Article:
Monday's NBA playoffs: MSU's Draymond Green, Steph Curry send Warriors to fifth straight finals appearance
Portland, Ore. — The Golden State Warriors swept their way to a fifth straight NBA Finals, getting triple-doubles from Stephen Curry and Draymond Green in a 119-117 overtime victory over the Portland Trail Blazers on Monday night.
Green, the former Michigan State star, had 18 points, 14 rebounds and 11 assists, and made a key 3-pointer in overtime.
Curry added 37 points, 12 rebounds and 11 assists. He and Green became the first teammates to have triple-doubles in the same playoff game.
The Warriors will face the winner of the Eastern Conference finals between Toronto and Milwaukee. The Bucks lead that series 2-1 with Game 4 on Tuesday night in Canada.
The Warriors erased another big deficit, coming back from 17 down after erasing an 18-point deficit in Game 3 and a 17-point hole in Game 2.
“We’ve been here before. We’ve seen everything, every experience you can imagine. So we relied on that,” Curry said.
Playing without Kevin Durant, Andre Iguodala and DeMarcus Cousins, the Warriors became the first team to reach five straight finals since the Boston Celtics went to 10 in a row from 1957-66.
Damian Lillard, playing with separated ribs, had 28 points and 12 assists for Portland. He missed a 3-point attempt as time ran out in the extra period. Meyers Leonard added a career-high 30 points along with 12 rebounds.
The Warriors were up 114-113 in the extra period after Green missed the first of a pair of free throws. CJ McCollum’s jumper from out front briefly gave Portland the lead but Alfonzo McKinnie’s basket put Golden State back ahead and Green made a 3-pointer to push it to 199-115 with 39 seconds left.
Lillard made a layup and Curry missed a jumper to give Portland back the ball. Facing stifling defense from both Green and Klay Thompson, Lillard couldn’t get off a shot but the ball went out of bounds in the scramble. The Blazers got it back with 3.3 seconds left but Lillard’s final shot didn’t fall.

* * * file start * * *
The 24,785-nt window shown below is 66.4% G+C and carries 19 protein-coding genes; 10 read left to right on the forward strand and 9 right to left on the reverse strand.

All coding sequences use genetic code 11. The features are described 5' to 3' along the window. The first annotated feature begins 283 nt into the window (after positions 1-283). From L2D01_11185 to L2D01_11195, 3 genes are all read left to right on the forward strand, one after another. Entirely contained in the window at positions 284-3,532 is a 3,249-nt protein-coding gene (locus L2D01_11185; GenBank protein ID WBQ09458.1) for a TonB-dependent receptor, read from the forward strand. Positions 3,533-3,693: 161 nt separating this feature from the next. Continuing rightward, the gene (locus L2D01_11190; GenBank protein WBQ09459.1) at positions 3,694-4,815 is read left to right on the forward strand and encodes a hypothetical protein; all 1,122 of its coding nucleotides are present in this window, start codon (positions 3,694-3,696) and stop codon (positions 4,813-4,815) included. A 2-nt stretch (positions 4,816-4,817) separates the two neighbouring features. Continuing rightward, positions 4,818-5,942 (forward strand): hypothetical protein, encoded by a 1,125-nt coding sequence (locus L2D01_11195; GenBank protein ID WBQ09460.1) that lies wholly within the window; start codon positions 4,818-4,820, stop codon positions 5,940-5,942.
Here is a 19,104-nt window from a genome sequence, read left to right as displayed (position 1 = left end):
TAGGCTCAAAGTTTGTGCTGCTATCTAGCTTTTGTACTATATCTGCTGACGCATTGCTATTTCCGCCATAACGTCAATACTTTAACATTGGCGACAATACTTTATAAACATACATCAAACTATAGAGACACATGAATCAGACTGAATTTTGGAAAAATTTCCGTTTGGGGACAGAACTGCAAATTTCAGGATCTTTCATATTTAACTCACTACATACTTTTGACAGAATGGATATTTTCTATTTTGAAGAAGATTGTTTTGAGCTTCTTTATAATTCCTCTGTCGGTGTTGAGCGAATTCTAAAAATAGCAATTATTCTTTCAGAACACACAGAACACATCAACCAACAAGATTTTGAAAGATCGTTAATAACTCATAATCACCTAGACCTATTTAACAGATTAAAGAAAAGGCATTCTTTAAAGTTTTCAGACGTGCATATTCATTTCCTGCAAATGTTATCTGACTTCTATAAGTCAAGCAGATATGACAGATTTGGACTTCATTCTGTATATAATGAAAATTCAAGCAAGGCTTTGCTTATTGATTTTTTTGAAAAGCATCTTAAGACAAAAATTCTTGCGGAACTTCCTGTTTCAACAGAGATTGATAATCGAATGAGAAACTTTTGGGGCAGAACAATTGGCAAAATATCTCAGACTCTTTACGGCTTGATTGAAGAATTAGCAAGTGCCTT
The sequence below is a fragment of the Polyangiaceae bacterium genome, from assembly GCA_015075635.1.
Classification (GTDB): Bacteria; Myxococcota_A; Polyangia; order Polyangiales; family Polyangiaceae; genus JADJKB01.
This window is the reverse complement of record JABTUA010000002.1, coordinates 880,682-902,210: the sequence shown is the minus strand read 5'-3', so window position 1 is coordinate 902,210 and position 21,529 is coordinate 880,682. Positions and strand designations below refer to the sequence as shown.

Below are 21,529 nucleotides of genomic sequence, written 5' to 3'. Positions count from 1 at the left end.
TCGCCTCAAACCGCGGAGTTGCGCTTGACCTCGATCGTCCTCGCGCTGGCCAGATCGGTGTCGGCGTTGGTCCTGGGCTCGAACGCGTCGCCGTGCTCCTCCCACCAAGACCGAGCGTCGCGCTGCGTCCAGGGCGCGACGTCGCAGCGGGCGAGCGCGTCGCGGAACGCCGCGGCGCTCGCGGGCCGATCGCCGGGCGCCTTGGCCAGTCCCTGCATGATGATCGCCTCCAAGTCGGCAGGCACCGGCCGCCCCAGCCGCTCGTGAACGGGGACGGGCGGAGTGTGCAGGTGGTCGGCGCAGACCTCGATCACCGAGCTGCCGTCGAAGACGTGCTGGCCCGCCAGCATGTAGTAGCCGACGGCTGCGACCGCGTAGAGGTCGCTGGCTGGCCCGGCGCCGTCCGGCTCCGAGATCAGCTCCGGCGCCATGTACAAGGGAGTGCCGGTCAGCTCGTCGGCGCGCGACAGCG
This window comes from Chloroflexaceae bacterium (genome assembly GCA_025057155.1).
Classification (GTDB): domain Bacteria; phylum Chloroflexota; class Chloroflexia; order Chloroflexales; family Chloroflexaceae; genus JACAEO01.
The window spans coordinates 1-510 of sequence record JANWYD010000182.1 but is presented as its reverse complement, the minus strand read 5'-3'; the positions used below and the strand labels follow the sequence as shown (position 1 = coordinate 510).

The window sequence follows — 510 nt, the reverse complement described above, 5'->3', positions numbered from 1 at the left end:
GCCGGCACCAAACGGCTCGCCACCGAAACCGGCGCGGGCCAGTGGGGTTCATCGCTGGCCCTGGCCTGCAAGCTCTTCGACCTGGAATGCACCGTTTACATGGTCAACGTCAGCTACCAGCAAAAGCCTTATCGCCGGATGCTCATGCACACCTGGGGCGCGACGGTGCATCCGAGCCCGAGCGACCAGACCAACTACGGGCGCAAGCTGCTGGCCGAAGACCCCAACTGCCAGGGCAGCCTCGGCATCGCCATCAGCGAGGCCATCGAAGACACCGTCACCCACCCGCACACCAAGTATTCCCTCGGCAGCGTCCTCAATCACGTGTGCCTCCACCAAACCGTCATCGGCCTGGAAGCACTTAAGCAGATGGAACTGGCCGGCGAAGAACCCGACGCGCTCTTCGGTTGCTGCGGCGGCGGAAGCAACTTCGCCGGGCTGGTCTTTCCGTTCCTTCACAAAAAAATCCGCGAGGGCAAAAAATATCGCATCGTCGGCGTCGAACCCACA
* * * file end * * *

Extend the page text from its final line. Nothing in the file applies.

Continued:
For the third straight game the Trail Blazers led at the half. They stretched the lead to 17 points in the third quarter, but the Warriors went on a 12-0 run to close within 95-90 early in the final period.
Green’s long baseline jumper gave the Warriors a 108-106 lead with 3:30 left. Lillard’s 3-pointer put the Blazers back ahead and Leonard’s dunk extended it to 111-108 with just under 2 minutes to go.
After Thompson’s 3-pointer tied it up again both Curry and Lillard missed 3s. Curry made a 3 from the corner with 10.7 seconds left but he was called for traveling first and it didn’t count.
Lillard’s layup bounced around the rim and out and the game went to overtime.
Iguodala was out because of a sore left calf. The veteran swingman, who is averaging 10.1 points in the playoffs, was hurt in the second half of Saturday’s Game 3 victory.
It was not known how long he’d be out, but the Warriors said an MRI Sunday was clear.
Golden State already was missing Durant because of a sore right calf. It’s unknown when the two-time NBA Finals MVP will return.
Lillard separated his ribs in Game 2 but was playing through the pain. He averaged 33 points in the first-round playoff series against Oklahoma City, hitting a series-clinching 3-pointer in Game 5, but he struggled against Golden State’s defensive focus on him.
Portland, playing with urgency in an elimination game, pulled in front 30-28 in the opening quarter on CJ McCollum’s layup and free throw, but Curry answered on the other end with a step-back 3-pointer.
Portland went ahead 59-50 after back-to-back 3-pointers from Leonard, who finished with five 3s in the first half.Curry hit a 3-pointer with 2.6 seconds left in the half to close the Warriors within 69-65 at the break.
Portland pushed the lead to 83-72 on McCollum’s 3-pointer. After he made another 3 to push the lead to 91-78, he gestured to the crowd to make noise.
Timberwolves keep Saunders
The Minnesota Timberwolves have chosen Ryan Saunders as their full-fledged head coach — and the first millennial to hold the job in the NBA.
The team announced Monday that the 33-year-old Saunders will stay in the post he held on an interim basis during the second half of this past season, the role long held by his father. The widely expected decision was made by new president of basketball operations Gersson Rosas.
“I’ve known Ryan for many years and have always respected his approach to the game, work ethic, basketball knowledge and passion,” Rosas said in a statement.
“His coaching style and philosophies are ideal for the modern NBA, and I am confident that as a partner he will get the most out of our players as we build an identity and a sustainable winning model.”
With Saunders and the 40-year-old Rosas, the Timberwolves have a leadership duo that, at the combined age of 73, is only three years older than San Antonio president and coach Gregg Popovich and 12 years older than their predecessor Tom Thibodeau.
The next-youngest coach in the league behind Saunders is Sacramento’s Luke Walton, who is 39. He just missed the millennial cutoff, defined by the Pew Research Center as people with birth dates between 1981 and 1996.
When Rosas was hired earlier this month, Timberwolves chief executive officer Ethan Casson said there was no mandate from owner Glen Taylor to keep Saunders in charge on the sideline, but even Casson acknowledged Taylor’s unabashed fondness for the son of the late Flip Saunders, the former Pistons coach who was one of the most instrumental figures in the history of the 30-year-old Timberwolves franchise.